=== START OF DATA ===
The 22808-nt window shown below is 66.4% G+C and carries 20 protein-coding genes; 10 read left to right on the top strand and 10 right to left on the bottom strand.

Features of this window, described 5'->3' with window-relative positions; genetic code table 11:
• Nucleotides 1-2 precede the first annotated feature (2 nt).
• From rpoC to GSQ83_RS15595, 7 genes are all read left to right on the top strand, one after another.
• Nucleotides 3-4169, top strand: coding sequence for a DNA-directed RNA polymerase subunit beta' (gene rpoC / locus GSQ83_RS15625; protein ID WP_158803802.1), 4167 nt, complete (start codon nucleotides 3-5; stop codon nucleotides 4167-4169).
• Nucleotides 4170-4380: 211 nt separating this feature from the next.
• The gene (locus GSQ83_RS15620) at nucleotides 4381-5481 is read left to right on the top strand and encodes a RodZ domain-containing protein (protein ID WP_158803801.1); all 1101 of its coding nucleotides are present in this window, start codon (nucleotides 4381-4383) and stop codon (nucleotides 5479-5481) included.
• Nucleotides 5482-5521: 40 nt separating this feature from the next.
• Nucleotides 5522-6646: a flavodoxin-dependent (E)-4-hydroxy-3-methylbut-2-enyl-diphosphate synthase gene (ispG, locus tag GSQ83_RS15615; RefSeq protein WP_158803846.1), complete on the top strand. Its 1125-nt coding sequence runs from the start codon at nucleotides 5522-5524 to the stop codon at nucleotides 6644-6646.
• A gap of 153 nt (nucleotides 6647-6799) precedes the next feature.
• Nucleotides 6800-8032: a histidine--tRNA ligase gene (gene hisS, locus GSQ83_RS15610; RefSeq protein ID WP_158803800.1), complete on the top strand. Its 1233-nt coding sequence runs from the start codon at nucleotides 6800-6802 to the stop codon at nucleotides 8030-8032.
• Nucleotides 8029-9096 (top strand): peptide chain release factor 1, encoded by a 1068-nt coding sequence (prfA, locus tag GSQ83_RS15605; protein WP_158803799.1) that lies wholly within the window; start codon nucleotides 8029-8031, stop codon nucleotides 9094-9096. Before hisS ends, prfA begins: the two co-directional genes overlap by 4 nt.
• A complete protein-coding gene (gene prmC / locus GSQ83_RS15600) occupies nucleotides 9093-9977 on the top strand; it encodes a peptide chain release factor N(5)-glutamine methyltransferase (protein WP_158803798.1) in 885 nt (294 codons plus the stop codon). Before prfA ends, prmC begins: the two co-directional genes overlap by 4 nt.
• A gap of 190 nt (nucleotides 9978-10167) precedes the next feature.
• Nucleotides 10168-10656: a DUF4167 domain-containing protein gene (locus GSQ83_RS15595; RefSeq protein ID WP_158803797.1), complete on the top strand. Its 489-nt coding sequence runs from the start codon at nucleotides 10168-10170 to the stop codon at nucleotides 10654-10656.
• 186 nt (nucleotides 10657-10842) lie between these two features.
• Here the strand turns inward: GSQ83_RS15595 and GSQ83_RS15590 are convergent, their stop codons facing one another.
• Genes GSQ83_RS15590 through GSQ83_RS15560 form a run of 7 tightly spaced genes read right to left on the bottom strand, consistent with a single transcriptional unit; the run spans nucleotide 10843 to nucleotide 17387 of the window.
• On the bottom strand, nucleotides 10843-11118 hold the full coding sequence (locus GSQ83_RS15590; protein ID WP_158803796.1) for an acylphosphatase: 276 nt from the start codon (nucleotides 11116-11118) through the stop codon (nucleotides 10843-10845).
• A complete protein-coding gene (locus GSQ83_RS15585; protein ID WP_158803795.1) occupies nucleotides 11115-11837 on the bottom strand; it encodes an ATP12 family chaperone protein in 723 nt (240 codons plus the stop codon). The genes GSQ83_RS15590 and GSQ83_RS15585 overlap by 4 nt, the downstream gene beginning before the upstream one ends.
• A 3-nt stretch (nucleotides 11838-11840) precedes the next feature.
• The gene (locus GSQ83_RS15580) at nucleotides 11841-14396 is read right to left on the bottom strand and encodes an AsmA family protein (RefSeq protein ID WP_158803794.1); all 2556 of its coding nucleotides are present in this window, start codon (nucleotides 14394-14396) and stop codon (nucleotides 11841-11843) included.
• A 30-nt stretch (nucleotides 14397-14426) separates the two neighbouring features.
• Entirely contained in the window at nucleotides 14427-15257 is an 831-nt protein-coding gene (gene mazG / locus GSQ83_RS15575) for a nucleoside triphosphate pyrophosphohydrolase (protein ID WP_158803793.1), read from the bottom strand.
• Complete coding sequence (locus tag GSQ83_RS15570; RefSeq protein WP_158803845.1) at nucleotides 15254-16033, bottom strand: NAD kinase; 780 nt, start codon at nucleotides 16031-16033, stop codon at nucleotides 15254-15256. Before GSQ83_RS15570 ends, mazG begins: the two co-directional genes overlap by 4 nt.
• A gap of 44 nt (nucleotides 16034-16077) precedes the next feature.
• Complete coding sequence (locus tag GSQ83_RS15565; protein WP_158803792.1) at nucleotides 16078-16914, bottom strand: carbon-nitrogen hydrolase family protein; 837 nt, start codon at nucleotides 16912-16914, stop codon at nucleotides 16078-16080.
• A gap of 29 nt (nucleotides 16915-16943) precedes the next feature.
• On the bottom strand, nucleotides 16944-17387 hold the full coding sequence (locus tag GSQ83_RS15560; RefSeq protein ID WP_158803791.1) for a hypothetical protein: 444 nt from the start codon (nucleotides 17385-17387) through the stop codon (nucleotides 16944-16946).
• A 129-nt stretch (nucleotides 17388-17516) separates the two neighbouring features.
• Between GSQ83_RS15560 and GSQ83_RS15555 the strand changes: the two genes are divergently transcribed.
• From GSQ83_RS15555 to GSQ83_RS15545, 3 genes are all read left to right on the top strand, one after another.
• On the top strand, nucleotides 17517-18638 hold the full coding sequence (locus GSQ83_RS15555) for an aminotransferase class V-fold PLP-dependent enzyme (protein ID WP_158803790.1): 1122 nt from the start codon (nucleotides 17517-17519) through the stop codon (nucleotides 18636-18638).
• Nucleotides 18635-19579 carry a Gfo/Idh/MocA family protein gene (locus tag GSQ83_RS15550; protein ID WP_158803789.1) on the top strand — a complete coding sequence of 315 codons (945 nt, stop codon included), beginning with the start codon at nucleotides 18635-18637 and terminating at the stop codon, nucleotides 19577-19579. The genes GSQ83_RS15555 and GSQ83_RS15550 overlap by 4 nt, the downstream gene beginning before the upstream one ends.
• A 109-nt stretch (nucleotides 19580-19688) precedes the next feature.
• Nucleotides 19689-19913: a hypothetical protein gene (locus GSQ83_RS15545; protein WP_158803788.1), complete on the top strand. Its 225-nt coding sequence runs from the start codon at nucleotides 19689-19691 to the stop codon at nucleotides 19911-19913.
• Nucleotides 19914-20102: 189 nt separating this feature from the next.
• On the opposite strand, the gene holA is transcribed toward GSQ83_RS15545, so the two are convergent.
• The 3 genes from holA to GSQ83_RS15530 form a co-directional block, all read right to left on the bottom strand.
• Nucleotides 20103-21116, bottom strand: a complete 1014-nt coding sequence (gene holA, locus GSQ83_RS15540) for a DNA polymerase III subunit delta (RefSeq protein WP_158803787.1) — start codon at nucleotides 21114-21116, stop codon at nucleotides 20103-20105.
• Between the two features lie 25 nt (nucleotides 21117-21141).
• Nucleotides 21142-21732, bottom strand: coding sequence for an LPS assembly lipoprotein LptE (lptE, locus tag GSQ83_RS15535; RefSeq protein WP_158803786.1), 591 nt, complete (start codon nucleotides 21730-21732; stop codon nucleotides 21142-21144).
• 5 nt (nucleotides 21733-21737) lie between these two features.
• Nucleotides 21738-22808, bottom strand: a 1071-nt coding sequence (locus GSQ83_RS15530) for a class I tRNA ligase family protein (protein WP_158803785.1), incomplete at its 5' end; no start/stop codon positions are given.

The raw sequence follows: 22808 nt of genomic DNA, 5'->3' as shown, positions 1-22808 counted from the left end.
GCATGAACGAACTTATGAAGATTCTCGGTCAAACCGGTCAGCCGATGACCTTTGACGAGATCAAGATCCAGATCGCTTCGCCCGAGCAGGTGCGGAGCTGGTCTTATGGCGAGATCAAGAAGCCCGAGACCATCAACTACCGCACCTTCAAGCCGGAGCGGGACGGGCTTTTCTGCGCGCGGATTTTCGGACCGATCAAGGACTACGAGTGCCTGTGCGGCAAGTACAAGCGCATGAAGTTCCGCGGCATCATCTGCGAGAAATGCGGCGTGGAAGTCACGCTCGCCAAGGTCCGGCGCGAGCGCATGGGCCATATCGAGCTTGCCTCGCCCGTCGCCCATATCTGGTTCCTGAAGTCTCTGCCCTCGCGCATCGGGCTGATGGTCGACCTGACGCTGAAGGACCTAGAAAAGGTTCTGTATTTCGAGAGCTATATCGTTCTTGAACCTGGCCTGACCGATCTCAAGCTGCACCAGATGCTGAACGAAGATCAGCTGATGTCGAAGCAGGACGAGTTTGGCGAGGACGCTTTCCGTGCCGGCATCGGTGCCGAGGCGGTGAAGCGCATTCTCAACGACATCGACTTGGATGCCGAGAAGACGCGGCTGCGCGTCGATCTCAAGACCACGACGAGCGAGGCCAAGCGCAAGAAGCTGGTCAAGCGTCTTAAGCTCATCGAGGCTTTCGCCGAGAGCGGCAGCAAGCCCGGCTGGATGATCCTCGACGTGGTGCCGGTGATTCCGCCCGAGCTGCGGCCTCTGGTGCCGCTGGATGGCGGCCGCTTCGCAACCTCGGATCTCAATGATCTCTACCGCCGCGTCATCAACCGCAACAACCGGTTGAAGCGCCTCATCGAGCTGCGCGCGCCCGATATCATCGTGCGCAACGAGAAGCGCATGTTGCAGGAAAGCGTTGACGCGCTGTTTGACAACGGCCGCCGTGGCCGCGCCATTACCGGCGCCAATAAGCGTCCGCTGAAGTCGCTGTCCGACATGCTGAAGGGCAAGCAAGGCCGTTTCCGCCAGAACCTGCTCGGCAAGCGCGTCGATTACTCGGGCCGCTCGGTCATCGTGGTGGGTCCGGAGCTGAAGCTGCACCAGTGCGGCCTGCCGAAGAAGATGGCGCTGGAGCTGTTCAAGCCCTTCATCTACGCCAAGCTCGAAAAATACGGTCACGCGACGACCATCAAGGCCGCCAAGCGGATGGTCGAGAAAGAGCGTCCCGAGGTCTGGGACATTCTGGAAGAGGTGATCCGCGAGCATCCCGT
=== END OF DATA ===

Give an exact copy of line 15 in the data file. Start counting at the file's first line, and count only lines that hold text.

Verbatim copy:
• Nucleotides 10168-10656: a DUF4167 domain-containing protein gene (locus GSQ83_RS15595; RefSeq protein ID WP_158803797.1), complete on the top strand. Its 489-nt coding sequence runs from the start codon at nucleotides 10168-10170 to the stop codon at nucleotides 10654-10656.